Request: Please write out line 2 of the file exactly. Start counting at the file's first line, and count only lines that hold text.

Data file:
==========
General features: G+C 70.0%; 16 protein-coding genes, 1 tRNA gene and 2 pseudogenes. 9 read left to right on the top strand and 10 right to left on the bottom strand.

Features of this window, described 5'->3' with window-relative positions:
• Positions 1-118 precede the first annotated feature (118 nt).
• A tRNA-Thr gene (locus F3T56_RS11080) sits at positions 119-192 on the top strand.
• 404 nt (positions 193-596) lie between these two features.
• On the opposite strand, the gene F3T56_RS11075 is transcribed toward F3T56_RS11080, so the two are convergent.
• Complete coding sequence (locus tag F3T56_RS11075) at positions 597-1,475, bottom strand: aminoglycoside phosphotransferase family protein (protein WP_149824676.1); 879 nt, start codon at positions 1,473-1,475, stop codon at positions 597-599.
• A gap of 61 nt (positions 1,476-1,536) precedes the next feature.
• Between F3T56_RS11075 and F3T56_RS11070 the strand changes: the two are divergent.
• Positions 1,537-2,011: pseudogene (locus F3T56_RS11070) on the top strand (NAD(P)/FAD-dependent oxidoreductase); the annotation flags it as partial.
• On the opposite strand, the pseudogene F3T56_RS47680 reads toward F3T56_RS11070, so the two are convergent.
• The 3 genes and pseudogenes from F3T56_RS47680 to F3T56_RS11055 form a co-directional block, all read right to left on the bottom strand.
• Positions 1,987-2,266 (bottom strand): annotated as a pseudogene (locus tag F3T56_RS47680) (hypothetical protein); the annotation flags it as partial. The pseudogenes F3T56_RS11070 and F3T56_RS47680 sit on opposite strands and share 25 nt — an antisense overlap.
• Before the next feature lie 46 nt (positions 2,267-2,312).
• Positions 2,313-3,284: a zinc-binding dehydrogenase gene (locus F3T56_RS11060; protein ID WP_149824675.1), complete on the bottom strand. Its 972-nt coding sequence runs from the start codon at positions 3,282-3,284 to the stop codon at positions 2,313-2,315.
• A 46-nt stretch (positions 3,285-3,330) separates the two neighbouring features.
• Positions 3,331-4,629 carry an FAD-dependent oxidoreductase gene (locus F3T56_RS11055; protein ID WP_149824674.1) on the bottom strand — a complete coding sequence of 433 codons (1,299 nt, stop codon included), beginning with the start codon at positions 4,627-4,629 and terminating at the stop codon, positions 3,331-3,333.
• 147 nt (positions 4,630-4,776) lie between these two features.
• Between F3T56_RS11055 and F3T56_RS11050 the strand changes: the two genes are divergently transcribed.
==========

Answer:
Features of this window, described 5'->3' with window-relative positions: